Lisburn, UK
08 of 20

Newtownabbey (Northern Ireland)

Newtownabbey Northern Ireland

Kieth Ruffles/CC BY 3.0

The local government district of Antrim and Newtownabbey has a population of 143,756 inhabitants and lies just outside of Belfast in Northern Ireland. Sometimes considered a suburb, Newtownabbey was created in 1958 when seven villages were merged together under a single local government. The Belfast Zoo is located here and plenty of wild birds can be spotted along the shores of Belfast Lough. Located in County Antrim, the town is also an excellent jumping-off point for exploring nearby mountains or planning a fishing trip. It is bordered by Carrickfergus and Ballymena—two other towns that also make the list of the 20 largest cities in Ireland. 

Newtownabbey, UK
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09 of 20

Ballymena (Northern Ireland)

Ballymena Ireland town hall in County Antrim

Jimmyray123/Creative Commons 

Located in County Antrim, Ballymena has 67,410 inhabitants. The town is close to Slemish, the mountain which legend holds was once home to Saint Patrick. Ballymena is also the real-life home of actor Liam Neeson, who has been honored by the City Council. The Northern Ireland town is known for its golf courses but also boasts more naturally occurring green spaces. Best of all is Glenariff Forest Park, one of the Ireland filming locations for Game of Thrones.  

Ballymena, UK
10 of 20

Bangor (Northern Ireland)

Bangor, Northern Ireland


Boasting 61,011 inhabitants, Bangor is technically a part of the Belfast Metropolitan Area. It occupies a pretty seaside spot on the south side of the Belfast Lough. The city is found about 14 miles outside of downtown and has been a popular summer vacation spot since the Victorian era. The best way to take in the area is to walk along the coast or settle in to watch the activity at the lively marina, which is the largest in Ireland. Other major sites in the well-to-do Irish town include the Bangor Castle and the Bangor Abbey—which was a major monastery during the Middle Ages.  

Bangor, UK
11 of 20

Waterford City

Waterford City Ireland

William Murphy/Flickr

The 2016 Census puts the population of Waterford at 53,504 inhabitants. While it is not the absolutely largest city in Ireland, it is the oldest. First settled by Vikings in 914 AD, Waterford's name comes from the Old Norse for “ram (wether) fjord.” Archaeological finds dating back to this time period can be found at the Waterford Museum of Treasures. Located in the southeast of the Republic of Ireland, the harbor city is probably best known for its history of glassmaking and is home to the famed manufacturer Waterford Crystal. 

Waterford, Co. Waterford, Ireland
12 of 20


View of Drogheda Ireland from the Martello tower

William Murphy/Flickr 

There are 40,956 inhabitants in Drogheda—a town that technically spreads out into two different counties. Drogheda is mostly located in County Louth, but the southern part of the town stretches into County Meath. Rich in archeological finds, it lies just outside of Newgrange, a complex of prehistoric monuments that is one of the top places to see in Ireland. Drogheda is an important commuter town for Dublin but it has plenty to do in its own right.

Drogheda, Co. Louth, Ireland
Continue to 13 of 20 below.
13 of 20


Swords Castle, Co. Dublin


mikroman6/Getty Images

Coming in at a population of 39,248 inhabitants, Swords in Fingal is one of the largest towns that make up the greater Dublin metro area. Local legend says that Swords was founded in the year 560 when Saint Colmcille blessed a local well and declared it “Sord” (pure). Swords is home to one of the best castles near Dublin, but it is better known for being close to Dublin airport. With several shopping centers, it is also a major destination for serious retail therapy outside of the Irish Capital.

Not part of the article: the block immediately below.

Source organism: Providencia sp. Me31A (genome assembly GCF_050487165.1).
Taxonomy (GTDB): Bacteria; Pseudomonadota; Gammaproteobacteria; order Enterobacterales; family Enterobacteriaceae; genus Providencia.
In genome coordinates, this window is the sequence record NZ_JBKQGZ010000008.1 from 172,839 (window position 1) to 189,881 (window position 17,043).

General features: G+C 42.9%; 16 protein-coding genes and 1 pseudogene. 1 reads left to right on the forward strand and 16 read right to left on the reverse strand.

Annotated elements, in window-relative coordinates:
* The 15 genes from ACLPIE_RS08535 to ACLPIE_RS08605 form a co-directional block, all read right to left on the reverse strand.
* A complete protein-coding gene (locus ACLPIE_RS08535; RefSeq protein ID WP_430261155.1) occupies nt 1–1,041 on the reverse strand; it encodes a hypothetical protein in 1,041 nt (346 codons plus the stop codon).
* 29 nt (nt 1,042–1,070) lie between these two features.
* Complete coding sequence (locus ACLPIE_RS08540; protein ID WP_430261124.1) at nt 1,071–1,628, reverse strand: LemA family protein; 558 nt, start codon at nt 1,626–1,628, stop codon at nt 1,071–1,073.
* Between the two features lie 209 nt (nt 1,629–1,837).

Swords, Co. Dublin, Ireland
14 of 20


Castle Roche ruin in Dundalk, Louth, Ireland


Michal Baran/Getty Images

Located in County Louth in the Republic of Ireland, Dundalk lies close to the border with Northern Ireland. Louth may be the smallest county in Ireland, but Dundalk is still one of the country’s largest towns with a population of a whopping 39,004 people. The town lies almost exactly halfway between Dublin and Belfast and is the legendary home of the Irish mythical figure of Cú Chulainn. It is possible to visit the stone where the Celtic hero supposedly tied himself up so he would die on his feet, still facing his enemies. Well known for its rich archeological treasures, the town also features the ruins of several castles and forts.

Dundalk, Co. Louth, Ireland
15 of 20


Houses in Bray Ireland

 Alexey Ivanov/Flickr

A mere 12 miles south of Dublin, Bray is the largest town in County Wicklow. The seaside area is home to 32,600 people, some of whom commute back into the capital because Bray is conveniently reachable by​ the DART. Even out-of-towners know to beeline to Bray for a beach day under sunny Irish skies, or for an excuse to hike along the scenic cliff walk at Bray Head in nearly any weather. With the moody sea as a backdrop, Bray offers tasty food and fun pub options. There is also a popular sea life center and horse riding school for animal lovers who stop in the Wicklow town.  

Bray, Co. Wicklow, Ireland
16 of 20


Navan Ireland newbridge

Patrick Janicek/Flickr

The only town in Ireland that is spelled the same both backward and forward, Navan is home to 30,173 people. Located in County Meath, it is the hometown of actor Pierce Brosnan and famous Irish comic Tommy Tiernan. The traditional town is close to the Hill of Tara, which is probably the most famous hill fort in Ireland. If prehistoric monuments aren’t on your agenda, there are plenty of pubs and Causey Farm—a working farm that offers tours, Irish dancing classes, and bog wading.